K-San (not his real name) has been part of the program for two years. He grew up with a violent father and his mother wasn’t aware that he repressed his pain. He blindly followed others’ suggestions to avoid making mistakes which led him to be quite a perfectionist. After K-San got admitted to the best university in Taiwan and started an independent life, things started to fall apart. It wasn’t until he received his final expulsion warning that K-San felt that he needed a change.
K-San learned about I-Life in one of the self-development courses provided by an NGO partnering with the government for juvenile placement programs. His two-year journey has led him to a confident and purposeful life. Aside from rebuilding a healthy relationship with his family, K-San has decided to shift to a degree in Social Work to be able to help young people like him in the future.
“You can never find a connection between who I am today and who I was two years ago. I didn’t really know how to communicate. I was an extreme perfectionist but I never understood the purpose of my hard work. I still have a long way to go before I achieve my goal, but at least now I have the confidence and a clear motivation. I can never imagine my life before I met I-Life,” K-San shared.
Long-term Partner Program’s counseling is customized based on the participant’s background. Leina (right) may go to the participant’s home to help optimize the indoor setup to build up a new environment. (Photo credit: I-Life Association)
Aside from providing opportunities for learning and exploration, I-Life has an ambitious vision in mind to make the treatment complete. “Soon we hope to build a youth dorm for the participants to have a temporary space to live in. During the process of healing and making change happen, it’s essential to alleviate the disturbance from the original environment. It’s also very encouraging when you have peers who have the same determination to work together. They will eventually go back to their families to further improve relationships when they’re ready. They’ll be the change agents,” Renming, I-Life’s CEO said.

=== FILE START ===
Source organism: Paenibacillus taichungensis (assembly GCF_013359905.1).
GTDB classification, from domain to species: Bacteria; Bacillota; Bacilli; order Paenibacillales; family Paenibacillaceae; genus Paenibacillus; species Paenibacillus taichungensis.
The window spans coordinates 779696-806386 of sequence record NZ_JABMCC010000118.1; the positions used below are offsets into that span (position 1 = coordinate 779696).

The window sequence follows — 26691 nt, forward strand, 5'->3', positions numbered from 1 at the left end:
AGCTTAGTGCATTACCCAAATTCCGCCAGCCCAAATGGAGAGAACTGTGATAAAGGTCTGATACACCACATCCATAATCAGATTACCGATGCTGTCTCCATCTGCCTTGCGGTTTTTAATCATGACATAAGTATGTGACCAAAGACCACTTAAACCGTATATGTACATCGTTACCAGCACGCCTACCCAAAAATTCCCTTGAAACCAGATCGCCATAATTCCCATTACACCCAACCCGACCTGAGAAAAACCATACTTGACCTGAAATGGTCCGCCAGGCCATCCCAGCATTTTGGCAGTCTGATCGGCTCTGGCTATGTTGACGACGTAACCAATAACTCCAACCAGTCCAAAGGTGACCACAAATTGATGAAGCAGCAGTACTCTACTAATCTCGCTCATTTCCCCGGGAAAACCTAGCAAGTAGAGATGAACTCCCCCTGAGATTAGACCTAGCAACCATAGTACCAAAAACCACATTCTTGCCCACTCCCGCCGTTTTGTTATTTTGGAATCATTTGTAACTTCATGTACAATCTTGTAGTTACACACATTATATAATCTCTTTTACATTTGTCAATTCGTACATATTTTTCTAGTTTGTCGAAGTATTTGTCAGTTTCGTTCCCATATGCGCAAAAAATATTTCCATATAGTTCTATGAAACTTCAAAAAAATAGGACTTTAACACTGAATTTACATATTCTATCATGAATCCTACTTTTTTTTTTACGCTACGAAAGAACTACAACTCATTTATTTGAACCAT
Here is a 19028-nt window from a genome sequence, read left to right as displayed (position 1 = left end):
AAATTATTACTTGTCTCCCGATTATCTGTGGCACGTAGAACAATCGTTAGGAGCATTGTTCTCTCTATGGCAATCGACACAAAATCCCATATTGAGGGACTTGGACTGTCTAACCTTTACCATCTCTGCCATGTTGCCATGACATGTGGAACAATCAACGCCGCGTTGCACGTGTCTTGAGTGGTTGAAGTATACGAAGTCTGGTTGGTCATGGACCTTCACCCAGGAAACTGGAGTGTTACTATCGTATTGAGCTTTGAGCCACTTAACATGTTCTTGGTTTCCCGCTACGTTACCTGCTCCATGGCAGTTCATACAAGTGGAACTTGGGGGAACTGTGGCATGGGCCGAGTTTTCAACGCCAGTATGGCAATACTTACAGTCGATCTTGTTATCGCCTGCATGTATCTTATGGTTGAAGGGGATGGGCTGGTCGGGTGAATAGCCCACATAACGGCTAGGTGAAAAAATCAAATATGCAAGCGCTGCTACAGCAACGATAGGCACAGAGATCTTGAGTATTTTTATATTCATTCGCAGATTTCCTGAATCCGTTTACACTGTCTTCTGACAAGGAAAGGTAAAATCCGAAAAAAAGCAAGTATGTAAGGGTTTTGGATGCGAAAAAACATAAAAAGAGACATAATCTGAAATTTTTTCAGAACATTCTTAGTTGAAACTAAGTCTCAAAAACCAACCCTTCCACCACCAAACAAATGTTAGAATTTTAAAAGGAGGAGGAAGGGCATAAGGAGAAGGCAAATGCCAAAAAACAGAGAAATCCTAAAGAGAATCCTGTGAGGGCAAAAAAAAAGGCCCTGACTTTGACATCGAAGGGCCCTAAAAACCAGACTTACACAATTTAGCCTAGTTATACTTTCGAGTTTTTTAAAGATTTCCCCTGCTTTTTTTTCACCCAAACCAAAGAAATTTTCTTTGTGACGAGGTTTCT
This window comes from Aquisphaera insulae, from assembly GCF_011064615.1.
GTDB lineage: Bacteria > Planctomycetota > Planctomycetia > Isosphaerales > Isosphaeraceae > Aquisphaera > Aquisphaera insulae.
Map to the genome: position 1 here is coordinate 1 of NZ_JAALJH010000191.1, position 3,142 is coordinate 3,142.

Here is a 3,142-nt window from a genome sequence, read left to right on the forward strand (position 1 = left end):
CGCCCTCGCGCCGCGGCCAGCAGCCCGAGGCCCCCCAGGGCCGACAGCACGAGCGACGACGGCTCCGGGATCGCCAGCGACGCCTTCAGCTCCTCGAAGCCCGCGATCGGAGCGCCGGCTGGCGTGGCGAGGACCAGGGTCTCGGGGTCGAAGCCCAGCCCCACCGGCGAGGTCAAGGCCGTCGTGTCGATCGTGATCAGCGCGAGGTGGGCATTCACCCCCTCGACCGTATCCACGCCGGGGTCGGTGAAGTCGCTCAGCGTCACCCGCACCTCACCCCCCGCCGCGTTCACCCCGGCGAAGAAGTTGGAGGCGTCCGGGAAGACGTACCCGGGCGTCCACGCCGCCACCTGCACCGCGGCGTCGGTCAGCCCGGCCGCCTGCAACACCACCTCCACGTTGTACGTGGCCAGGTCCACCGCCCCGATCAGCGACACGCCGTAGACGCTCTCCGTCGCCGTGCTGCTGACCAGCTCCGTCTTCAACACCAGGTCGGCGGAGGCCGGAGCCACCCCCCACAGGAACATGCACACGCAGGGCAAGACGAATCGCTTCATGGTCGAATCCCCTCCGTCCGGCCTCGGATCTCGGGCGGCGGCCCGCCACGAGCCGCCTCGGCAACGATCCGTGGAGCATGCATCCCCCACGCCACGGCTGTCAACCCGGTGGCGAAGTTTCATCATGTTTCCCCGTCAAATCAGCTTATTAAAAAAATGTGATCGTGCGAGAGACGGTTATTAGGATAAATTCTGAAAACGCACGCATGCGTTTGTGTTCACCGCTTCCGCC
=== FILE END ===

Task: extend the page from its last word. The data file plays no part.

Some of the program’s participants joined I-Life as staff after witnessing the change on themselves. “I learned to manage my fear of rejection and how to communicate my needs. I-Life’s program has helped me realize that my weakness is acceptable and I’m worthy to be treated kindly without condition. I hope I can be of help to those who have had similar experiences as mine,” Jie (not her real name) shared. Jie joined I-Life’s program in 2013 and then became an official member of the association. “I hope this kind of solution will be more reachable to more people,” she added.
“When the survivors are ready, they can be the change agent of the issues their families are facing. By empowering more survivors, we’re improving further more social issues.” (Photo credit: I-Life Association)
Plans for the Future
In five years, I-Life aims to expand their service scope to support 50 to 70 program participants simultaneously. I-Life is also working closely with the government authorities and NGOs to expand the threshold of the qualification to be accepted in the public support system. Currently, I-Life is accepting donations from the public and corporates and subsidies from United Way of Taiwan to support its operations. “We hope to move faster to make an impact and inspire more people to create more I-Life in different cities in Taiwan or even in other countries,” Renming said.
Behind child maltreatment and dysfunctional families, are countless complicated reasons and issues to be resolved. Survivors have witnessed and undergone the pain. I-Life’s experience is a demonstration that when survivors are empowered and are given proper healing from the trauma, they can be powerful change agents not only to their own families but also to those who like them, are suffering from the past. Today’s generation will stop tolerating trauma and march on with a better life.